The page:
Product Reviews

EBS 2008: Midsize Server Hits Midsize Mark

New, all-in-one tool handles core-computing chores without fuss.

Windows Essential Business Server (EBS) 2008 is not so much a new product as it is a collection of existing tools. And where Windows Small Business Server (SBS) provides the all-in-one package for smaller companies with a maximum of 75 users or devices, EBS 2008 fills a server role for midsize organizations that have up to 300 users or devices.

There are two editions for midsize businesses to choose from (see Figure 1). EBS Standard Edition allows for three physical servers and includes Windows Server 2008 Standard, the all-new System Center Essentials, SharePoint Services 3.0 (available via download), Exchange 2007 and Forefront Security Server (Security for Exchange Server and Threat Management Gateway). EBS Premium Edition adds a fourth database server running SQL Server 2008 to the Standard Edition. Interestingly, through Dec. 31, 2009, Windows Server 2003 Standard and SQL Server 2005 are available instead of the newest releases.

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Figure 1. The full range of Windows Essential Business Server options.

Any experienced Windows SBS administrator knows there are pros and cons to an all-in-one setup; the same holds true for the midmarket choice. Obviously cost is the main factor in a decision to implement EBS. With a starting price of $5,067 for Standard and $6,188 for Premium, the savings are drastic compared to buying these server licenses individually. But with EBS, there's more to it than that.

The Pros of EBS 2008
  • The Administration Console: At first blush, EBS sounds like Windows SBS 2008 spread out to accommodate a larger workload. But something else sets it apart. That something is the System Center Essentials Administration Console. From the "Manage My Server" days to the newest SBS console, we've never found these consoles useful. It's just as simple, and at times faster, to browse through the Microsoft Management Console (MMC) or management area of any one feature you need to control.

    This time, however, Microsoft has succeeded in making a one-stop console to manage and review your system's health, performance and features. The opening page of this Administration Console, System Health, displays issues that need immediate attention. As a marketing phrase, Microsoft calls this the "bet your job" view -- because if something's wrong here, you can bet your job you'll be hearing about it from your users. System Health is broken down into three areas: log on to domain, send and receive e-mail, and Internet access.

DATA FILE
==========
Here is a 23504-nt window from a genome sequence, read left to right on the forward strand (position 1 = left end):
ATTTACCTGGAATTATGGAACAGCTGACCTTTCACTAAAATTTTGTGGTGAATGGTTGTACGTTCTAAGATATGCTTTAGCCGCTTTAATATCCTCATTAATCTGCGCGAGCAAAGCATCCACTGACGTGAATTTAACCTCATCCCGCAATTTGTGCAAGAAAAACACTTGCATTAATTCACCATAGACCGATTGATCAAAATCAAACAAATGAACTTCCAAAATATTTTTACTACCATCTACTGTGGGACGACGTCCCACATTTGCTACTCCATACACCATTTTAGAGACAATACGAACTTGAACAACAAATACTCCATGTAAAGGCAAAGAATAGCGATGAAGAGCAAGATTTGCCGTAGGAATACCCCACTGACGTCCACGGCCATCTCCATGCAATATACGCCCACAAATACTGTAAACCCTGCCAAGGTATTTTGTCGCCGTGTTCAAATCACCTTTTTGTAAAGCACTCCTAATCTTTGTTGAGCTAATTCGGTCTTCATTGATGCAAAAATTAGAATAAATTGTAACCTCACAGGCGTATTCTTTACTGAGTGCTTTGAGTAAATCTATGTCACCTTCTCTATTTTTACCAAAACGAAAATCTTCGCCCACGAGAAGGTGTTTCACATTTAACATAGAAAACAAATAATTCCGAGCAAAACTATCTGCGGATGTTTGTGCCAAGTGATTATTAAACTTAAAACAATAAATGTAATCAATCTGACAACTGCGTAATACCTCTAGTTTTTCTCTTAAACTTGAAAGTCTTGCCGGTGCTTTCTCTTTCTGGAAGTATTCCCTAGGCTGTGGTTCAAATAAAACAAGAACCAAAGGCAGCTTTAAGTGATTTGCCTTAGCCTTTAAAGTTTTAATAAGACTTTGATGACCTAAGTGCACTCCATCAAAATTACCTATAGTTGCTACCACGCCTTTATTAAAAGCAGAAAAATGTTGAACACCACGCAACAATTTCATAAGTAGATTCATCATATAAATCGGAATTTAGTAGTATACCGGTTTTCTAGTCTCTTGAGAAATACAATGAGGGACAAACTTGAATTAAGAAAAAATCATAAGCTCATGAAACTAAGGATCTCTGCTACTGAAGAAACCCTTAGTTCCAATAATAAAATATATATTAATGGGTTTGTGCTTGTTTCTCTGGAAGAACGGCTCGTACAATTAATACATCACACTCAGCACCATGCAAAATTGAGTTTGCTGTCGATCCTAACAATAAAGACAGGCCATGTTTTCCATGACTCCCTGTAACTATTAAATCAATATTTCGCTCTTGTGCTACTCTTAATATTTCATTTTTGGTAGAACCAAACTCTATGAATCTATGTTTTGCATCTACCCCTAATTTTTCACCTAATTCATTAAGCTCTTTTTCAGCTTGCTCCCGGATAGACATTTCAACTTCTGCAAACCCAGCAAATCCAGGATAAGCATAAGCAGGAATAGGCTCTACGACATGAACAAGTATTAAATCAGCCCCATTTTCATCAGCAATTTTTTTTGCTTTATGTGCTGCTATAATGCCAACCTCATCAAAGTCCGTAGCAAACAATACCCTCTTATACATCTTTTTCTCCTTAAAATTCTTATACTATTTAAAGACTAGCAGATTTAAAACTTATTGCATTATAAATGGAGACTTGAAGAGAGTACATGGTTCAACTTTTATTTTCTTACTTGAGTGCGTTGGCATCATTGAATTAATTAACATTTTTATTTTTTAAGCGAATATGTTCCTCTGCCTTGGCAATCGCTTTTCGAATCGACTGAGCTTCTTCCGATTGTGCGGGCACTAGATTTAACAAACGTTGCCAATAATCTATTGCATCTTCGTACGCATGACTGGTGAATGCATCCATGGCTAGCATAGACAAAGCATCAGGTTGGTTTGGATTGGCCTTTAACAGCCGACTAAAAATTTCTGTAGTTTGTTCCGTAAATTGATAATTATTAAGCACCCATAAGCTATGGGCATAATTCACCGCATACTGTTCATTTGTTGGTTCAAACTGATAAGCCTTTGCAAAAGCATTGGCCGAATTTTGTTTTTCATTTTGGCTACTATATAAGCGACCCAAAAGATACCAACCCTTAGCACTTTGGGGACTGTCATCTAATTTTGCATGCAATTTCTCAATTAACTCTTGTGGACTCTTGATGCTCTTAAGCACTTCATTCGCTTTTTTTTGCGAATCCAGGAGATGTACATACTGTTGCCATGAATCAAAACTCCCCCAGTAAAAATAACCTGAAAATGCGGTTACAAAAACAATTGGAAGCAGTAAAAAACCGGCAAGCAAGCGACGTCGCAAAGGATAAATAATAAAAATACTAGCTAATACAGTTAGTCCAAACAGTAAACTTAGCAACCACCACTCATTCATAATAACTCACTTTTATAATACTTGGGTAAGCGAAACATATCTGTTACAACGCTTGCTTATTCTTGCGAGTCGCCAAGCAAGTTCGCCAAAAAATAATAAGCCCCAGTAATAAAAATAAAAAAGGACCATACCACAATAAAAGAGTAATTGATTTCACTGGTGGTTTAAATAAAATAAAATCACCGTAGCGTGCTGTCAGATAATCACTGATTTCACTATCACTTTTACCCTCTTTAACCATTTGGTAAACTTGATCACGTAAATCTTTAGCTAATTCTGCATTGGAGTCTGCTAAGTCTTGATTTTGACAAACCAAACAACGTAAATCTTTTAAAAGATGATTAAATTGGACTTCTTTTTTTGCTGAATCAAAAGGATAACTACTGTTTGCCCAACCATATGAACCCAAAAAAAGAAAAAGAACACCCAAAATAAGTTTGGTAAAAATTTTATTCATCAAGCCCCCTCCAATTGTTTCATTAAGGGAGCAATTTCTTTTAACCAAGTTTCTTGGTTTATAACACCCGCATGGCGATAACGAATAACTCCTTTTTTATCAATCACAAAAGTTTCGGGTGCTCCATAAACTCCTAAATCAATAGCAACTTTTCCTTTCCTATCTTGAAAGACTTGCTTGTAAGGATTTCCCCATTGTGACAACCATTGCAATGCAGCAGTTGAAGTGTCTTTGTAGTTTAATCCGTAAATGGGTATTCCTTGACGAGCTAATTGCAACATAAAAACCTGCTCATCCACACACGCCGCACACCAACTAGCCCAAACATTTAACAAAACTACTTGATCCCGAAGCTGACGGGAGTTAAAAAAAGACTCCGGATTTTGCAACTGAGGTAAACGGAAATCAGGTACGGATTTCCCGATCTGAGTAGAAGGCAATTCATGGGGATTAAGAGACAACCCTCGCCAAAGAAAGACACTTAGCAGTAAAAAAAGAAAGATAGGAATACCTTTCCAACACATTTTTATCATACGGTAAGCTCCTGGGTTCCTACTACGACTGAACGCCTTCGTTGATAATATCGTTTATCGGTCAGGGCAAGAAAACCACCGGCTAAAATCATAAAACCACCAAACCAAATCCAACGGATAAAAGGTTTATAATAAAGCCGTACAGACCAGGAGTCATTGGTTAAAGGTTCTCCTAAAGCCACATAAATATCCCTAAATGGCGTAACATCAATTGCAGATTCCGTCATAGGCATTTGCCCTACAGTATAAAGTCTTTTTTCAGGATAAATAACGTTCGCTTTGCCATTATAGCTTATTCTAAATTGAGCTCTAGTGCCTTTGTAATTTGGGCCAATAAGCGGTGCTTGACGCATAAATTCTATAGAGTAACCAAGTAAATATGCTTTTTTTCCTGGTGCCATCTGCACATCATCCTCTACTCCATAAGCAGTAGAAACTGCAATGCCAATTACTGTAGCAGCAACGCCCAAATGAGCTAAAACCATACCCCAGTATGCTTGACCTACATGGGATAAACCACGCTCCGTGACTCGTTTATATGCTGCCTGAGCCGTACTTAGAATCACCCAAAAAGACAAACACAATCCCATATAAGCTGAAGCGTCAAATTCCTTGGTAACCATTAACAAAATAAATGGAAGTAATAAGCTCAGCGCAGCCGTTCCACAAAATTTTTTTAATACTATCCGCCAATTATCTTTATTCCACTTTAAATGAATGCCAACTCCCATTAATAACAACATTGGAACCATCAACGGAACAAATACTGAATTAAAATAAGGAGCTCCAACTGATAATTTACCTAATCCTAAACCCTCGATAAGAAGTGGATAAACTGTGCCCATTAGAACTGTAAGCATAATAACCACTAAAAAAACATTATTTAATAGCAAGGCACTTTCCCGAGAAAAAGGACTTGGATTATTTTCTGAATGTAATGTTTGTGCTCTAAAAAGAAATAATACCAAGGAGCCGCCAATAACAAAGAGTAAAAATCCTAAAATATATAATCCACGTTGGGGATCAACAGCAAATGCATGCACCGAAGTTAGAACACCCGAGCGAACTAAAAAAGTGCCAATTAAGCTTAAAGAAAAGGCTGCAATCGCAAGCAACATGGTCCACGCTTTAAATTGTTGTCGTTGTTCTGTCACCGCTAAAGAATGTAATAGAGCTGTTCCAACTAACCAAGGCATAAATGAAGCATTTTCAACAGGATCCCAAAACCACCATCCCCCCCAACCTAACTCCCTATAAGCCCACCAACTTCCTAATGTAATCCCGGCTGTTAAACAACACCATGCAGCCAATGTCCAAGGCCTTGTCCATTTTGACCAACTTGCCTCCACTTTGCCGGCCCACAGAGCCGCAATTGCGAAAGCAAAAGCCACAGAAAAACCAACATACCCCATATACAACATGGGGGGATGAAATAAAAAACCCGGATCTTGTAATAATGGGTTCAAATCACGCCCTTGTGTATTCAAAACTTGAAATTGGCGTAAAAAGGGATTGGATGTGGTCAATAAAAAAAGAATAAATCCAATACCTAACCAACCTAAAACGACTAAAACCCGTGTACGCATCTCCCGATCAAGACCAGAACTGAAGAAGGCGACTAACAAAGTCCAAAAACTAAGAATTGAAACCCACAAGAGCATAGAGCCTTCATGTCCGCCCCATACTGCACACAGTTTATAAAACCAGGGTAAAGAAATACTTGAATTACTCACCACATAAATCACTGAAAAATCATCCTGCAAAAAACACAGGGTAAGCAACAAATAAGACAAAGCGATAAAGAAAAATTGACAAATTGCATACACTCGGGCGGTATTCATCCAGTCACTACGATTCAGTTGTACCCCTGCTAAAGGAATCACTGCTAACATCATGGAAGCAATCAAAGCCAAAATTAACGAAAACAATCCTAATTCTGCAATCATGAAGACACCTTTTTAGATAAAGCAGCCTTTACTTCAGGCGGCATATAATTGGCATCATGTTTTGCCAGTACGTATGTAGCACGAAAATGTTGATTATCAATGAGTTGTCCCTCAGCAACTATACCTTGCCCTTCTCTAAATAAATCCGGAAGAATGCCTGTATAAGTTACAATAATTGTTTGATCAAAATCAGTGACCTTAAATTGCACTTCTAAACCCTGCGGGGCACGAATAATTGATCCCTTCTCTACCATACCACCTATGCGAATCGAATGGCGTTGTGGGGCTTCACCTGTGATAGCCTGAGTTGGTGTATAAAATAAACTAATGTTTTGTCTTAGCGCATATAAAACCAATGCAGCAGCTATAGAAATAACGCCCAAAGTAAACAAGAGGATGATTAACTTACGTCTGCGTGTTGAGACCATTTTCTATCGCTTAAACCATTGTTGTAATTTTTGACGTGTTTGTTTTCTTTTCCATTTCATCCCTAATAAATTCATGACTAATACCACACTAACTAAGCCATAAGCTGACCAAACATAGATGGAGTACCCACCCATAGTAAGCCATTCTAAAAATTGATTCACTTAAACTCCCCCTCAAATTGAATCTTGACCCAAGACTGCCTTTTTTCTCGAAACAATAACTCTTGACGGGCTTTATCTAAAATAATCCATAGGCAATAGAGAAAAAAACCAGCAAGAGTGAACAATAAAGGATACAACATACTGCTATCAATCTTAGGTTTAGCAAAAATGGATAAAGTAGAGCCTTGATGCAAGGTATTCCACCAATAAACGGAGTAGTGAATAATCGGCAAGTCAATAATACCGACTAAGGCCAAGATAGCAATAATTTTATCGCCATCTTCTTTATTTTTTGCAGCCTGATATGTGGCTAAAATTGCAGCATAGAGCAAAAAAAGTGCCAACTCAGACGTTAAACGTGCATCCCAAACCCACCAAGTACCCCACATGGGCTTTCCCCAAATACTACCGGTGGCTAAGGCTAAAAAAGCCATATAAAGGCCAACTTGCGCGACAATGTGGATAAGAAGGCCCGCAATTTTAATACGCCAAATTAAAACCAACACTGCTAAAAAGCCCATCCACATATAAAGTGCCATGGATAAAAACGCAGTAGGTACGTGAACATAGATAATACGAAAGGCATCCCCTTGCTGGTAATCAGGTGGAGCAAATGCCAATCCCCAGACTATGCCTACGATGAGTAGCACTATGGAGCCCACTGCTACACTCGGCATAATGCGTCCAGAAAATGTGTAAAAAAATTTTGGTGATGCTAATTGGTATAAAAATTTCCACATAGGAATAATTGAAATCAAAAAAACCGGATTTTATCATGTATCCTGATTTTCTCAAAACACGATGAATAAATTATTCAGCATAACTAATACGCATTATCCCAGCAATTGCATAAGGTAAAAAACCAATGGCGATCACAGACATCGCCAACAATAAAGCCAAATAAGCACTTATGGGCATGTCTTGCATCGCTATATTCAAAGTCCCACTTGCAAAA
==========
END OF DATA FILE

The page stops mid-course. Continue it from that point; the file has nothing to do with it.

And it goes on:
When an alert is shown, the console even gives helpful suggestions for resolving the issue. It notifies you of stopped services with links that quickly allow you to attempt a restart of the service. Even if this feature has just been executed at the start of the day, the console provides a quick overall health check of your organization. It's no secret that anything that makes the day easier is a plus for admins.

  • Speed: If you've worked with SBS 2008, you know sluggishness is the downfall of the SBS Console. It starts, the icons spin and spin, and eventually the "querying" finishes and the console shows the current state of your server. With EBS, the console's layout alone alleviates some of the performance problems (see Figure 2). It feels less like the operating system is "protecting" you inside a rubber room, and more that you've been placed at the control deck. Tab by tab, you can view and manage your server and network.

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    Figure 2. The Windows Essential Business Server Administration Console.
  • Creating New Users: In looking under the Users and Groups tab, an administrator can create new users simply, with all the aspects of a unique domain completed at the same time and from the same screen. When starting the New User Account wizard, there's the obligatory "Getting Started" page, otherwise known as the "just click next page" page. Thankfully you can check a box and never see this page again. Next, a screen you really want to see will check prerequisites for a new user, such as Client Access License (CAL) availability. After adding the user information, setting the password and assigning groups and a CAL, you can set up the mailbox. You also can redirect the user's "My Documents" before completing the addition of the user. This makes adding users a breeze for an EBS admin.

  • Managing Updates: IT folks in mid-range environments rarely have an easy software-management solution. Small shops with 10 computers don't need to manage updates from one location. Chances are these 10 computers install updates automatically. In very large environments, on the other hand, there's more red tape, in addition to more tools and more resources needed to manage them. But what about the guy in the middle? An administrator with 150 computers probably doesn't have the budget for the high-end approach that big enterprises would take; nor does a mid-range admin want desktops and servers installing anything they feel like. EBS makes it easy to manage updates for both your desktops and your servers. Using Windows Software Update Services (WSUS), you quickly see which updates are available and can approve or block them. You can even choose by group which set of computers should receive an update and when. It's a time-saving feature, and, more importantly, it allows you to be more mindful of how you're updating your network.